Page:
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Female Incontinence - Kegel Exercises

This page contains links to eMedTV Incontinence Articles containing information on subjects from Female Incontinence to Kegel Exercises. The information is organized alphabetically; the "Favorite Articles" contains the top articles on this page. Links in the box will take you directly to the articles; those same links are available with a short description further down the page.
Favorite Articles
Descriptions of Articles
  • Female Incontinence
    Female incontinence is the inability for a woman to hold her urine until she gets to a toilet. This eMedTV article discusses incontinence in women in detail.
  • Female Incontinence Treatment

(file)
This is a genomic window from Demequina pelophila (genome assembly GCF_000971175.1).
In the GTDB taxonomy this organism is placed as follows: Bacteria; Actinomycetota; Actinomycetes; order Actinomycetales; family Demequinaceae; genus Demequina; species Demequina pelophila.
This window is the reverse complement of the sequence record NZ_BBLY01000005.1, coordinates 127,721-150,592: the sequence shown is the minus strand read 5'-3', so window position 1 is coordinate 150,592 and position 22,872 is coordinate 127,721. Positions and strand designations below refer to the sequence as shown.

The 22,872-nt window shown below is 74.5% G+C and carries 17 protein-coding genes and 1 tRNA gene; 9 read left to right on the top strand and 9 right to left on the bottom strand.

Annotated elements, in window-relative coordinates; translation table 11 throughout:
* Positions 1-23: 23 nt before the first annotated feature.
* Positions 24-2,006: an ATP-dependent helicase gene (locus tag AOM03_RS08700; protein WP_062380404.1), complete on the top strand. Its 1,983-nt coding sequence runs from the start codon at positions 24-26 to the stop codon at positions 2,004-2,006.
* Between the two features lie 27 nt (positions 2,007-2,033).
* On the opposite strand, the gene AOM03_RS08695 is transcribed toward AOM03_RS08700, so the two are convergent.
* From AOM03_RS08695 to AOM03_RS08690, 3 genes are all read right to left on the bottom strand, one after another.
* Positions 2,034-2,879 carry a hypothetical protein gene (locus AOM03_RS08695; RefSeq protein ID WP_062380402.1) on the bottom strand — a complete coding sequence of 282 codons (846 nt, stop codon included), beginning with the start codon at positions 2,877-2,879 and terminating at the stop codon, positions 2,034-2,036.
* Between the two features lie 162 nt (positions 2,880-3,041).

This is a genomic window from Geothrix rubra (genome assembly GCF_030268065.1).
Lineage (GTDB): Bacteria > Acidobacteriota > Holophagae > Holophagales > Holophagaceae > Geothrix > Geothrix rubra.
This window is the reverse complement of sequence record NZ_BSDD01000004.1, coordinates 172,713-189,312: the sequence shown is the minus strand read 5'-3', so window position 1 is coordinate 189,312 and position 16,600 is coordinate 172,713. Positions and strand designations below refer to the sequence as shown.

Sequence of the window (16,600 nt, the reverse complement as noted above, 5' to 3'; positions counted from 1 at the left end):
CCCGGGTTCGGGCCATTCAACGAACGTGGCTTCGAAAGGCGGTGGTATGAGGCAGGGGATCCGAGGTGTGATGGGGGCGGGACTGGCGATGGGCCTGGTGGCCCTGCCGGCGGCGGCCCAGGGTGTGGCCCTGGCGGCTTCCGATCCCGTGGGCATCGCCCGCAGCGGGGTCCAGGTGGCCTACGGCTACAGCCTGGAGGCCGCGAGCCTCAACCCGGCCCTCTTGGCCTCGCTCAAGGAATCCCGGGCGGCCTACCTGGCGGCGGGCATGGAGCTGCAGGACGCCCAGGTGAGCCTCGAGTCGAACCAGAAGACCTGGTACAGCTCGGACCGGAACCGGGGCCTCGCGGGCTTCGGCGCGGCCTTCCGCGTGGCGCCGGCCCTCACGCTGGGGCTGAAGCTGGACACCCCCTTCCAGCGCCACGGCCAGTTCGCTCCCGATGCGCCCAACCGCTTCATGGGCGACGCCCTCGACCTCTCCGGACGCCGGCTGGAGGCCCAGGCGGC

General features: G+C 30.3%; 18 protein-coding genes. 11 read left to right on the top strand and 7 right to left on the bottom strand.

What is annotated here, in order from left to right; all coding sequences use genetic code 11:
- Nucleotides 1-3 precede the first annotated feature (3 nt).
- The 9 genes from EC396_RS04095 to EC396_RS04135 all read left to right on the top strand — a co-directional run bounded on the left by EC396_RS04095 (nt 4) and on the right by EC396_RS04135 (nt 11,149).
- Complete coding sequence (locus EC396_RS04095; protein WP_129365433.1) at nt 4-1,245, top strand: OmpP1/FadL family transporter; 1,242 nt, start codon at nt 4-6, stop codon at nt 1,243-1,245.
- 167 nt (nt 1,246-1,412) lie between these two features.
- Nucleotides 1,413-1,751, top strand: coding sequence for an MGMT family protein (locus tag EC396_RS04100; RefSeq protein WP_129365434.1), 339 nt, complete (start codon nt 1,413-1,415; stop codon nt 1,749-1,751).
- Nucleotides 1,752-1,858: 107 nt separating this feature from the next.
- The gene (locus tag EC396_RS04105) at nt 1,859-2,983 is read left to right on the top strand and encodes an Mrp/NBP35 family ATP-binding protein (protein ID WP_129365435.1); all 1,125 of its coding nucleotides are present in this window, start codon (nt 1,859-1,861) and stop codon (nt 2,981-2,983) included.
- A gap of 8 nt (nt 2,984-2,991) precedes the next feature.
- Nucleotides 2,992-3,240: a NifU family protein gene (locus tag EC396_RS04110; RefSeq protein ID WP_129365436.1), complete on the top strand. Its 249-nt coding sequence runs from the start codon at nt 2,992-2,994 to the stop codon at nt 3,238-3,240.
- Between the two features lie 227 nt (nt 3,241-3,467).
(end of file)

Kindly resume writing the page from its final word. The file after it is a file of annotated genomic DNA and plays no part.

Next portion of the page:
Female incontinence treatment options include: lifestyle changes, medications, devices, surgery, or other options. This eMedTV article discusses the different treatment options for women with incontinence.
  • Gelnique
    Gelnique is a prescription skin gel that is used to treat symptoms of an overactive bladder. This eMedTV article offers a complete overview of this drug, including information on how it works, possible side effects, and tips for when and how to use it.
  • Gelnique and Breastfeeding
    At this time, it is not known whether Gelnique (oxybutynin gel) passes through breast milk in humans. This eMedTV resource offers more information on breastfeeding and Gelnique, and discusses the importance of talking to your doctor about your situation.
  • Gelnique and Pregnancy
    As this eMedTV page explains, it is probably safe for pregnant women to use Gelnique (oxybutynin gel), although the full risks are not currently known. This page explores this topic in more detail, including the results of animal studies done on the drug.
  • Gelnique Dosage